Not yet absorbed by me but added to my library thanks to prices impossible to pass up (and thanks equally to a birthday gift certificate) are a pair of 2009 Abrams ComicArts publications: The Art of Harvey Kurtzman: The Mad Genius of Comics, written by Denis Kitchen & Paul Buhle, marked down from $45 to $18 at present, and The Art of Osamu Tezuka: God of Manga, written by Helen McCarthy, marked down from $40 to just over $11. Amazon's prices fluctuate often, bargain books not excepted, as evidenced by the fact that those two books are respectively $9 and $5 more right now than I paid for them not long ago. Both tomes are chock-full of examples of and insights into the brilliance of their subjects, with copious archival material. The Kurtzman book includes his celebrated story "The Grasshopper and the Ant" from a 1960 issue of Esquire, his and Wally Wood's 1953 "Superduperman" parody for Mad, and a fascinating series of vellum overlays showing the creation of a 1978 Little Annie Fanny page for Playboy from Kurtzman's initial roughs to his color guide through tighter layouts to the final product painted by Will Elder. The Tezuka book offers hundreds of designs, covers, and comics pages from projects like Astro Boy, Kimba the White Lion, and Black Jack, accompanied by a DVD containing a documentary titled The Secret of Creation about Tezuka's career.



Universal Studios put out a pair of DVD box sets to mark its centennial in early 2012 under the Classic Monsters Spotlight Collection rubric. Amazon has the first volume, comprised of 1931's Dracula and Frankenstein, 1935's The Bride of Frankenstein, and 1954's Creature from the Black Lagoon, for just over $12, and the second volume, combining 1932's The Mummy, 1933's The Invisible Man, 1941's The Wolf Man, and 1943's Phantom of the Opera, for $15, both marked down from $20; eight vintage horror movies for a few bucks apiece sounds frighteningly good to me. You can stay home, turn off the lights, and have a daylong personal film festival on Halloween — just remember to get up when the doorbell rings that night.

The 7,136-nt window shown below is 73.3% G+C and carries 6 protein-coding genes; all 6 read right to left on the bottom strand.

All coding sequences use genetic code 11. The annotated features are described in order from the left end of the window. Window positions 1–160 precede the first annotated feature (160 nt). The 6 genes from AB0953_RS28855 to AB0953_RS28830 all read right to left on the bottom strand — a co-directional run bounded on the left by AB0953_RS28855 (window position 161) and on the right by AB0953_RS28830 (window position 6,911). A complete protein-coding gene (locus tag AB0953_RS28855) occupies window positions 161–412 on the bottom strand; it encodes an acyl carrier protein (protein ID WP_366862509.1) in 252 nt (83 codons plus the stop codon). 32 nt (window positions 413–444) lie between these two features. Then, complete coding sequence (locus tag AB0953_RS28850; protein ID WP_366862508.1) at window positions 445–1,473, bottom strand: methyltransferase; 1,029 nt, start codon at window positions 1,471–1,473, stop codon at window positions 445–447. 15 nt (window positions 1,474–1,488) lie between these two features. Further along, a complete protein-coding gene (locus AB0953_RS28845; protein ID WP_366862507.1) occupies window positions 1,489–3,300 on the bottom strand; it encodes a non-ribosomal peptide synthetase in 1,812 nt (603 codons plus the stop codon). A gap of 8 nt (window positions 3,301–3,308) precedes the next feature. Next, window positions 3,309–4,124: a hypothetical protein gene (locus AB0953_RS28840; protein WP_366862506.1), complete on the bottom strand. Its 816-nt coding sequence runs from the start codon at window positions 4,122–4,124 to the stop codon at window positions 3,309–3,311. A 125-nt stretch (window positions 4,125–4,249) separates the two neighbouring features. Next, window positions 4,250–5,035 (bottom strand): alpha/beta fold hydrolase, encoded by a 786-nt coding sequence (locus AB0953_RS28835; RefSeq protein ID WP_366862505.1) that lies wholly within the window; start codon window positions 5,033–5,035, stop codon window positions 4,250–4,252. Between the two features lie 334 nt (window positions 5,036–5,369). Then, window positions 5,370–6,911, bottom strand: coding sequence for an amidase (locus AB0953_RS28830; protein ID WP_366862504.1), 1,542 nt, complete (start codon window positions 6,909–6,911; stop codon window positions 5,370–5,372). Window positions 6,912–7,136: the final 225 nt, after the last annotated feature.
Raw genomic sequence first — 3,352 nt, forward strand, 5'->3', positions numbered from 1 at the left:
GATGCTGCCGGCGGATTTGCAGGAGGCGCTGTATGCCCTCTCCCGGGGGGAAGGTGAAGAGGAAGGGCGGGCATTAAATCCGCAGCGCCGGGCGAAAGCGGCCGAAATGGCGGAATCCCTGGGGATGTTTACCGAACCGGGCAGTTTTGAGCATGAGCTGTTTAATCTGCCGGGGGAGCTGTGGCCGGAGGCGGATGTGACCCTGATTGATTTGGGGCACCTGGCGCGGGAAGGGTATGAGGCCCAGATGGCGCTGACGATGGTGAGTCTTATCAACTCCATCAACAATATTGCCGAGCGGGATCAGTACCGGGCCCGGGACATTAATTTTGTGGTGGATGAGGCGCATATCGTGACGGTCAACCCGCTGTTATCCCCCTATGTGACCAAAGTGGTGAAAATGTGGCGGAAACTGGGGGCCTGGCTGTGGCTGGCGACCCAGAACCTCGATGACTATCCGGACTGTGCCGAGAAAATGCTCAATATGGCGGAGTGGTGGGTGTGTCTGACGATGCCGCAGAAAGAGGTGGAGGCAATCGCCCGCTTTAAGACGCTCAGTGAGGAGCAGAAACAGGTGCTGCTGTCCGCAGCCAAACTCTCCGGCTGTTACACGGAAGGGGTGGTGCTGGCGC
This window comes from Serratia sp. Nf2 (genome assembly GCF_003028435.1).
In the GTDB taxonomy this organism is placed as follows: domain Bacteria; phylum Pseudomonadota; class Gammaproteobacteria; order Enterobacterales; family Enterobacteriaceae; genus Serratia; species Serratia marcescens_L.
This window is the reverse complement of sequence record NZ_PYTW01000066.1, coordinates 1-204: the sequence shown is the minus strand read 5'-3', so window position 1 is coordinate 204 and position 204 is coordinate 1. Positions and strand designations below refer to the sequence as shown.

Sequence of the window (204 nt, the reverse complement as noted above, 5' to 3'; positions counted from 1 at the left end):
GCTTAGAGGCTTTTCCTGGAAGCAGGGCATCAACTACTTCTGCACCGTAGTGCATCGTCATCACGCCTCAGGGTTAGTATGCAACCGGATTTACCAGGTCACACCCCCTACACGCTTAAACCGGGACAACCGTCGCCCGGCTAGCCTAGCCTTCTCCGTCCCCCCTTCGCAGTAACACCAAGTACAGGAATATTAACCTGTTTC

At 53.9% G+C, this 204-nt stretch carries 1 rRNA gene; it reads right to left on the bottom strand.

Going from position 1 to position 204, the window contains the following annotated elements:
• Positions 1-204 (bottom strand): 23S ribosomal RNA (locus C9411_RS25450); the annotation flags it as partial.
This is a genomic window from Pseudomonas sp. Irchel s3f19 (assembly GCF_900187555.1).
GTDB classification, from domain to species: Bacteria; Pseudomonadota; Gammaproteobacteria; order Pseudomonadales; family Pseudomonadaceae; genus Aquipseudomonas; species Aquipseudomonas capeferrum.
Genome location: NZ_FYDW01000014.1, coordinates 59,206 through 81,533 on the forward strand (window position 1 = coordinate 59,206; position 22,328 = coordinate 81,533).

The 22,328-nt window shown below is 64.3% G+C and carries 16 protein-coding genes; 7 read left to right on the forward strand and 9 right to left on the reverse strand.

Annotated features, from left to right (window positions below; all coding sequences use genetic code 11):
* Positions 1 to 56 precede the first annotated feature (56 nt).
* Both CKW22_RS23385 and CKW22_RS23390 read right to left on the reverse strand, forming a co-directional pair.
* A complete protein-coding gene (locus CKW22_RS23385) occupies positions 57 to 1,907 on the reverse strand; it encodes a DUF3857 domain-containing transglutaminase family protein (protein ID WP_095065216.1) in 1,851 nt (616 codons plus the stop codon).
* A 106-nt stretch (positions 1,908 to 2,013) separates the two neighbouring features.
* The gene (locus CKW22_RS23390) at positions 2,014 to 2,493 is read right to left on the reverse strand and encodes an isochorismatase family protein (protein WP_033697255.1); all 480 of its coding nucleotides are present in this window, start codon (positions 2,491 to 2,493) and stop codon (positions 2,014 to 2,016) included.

I need to reiterate that all of the prices listed above are subject to change, daily or even moment to moment, but I've had my eye on most of these products for a while and they seem to be discounted consistently within a certain margin. Please feel free to note any great deals on Amazon or elsewhere that you've come across in the comments — and remember that I only find out what's being bought through my Amazon Associate links, not who's buying it, so if you're sheepish about what you've ordered or you're getting me something off of one of my own Amazon Wish Lists (broken down into assorted new stuff, CDs, DVDs, graphic novels, and other books), worry not. I won't get credit for anything purchased from my Wish Lists or otherwise being sent to me, anyway, so if you're a friend or family member moved to do that I recommend you click on over to News from ME or Comics Worth Reading and give those sites the commission instead.

Enjoy your shopping!


All images and their contents are the intellectual property of their respective rightsholders.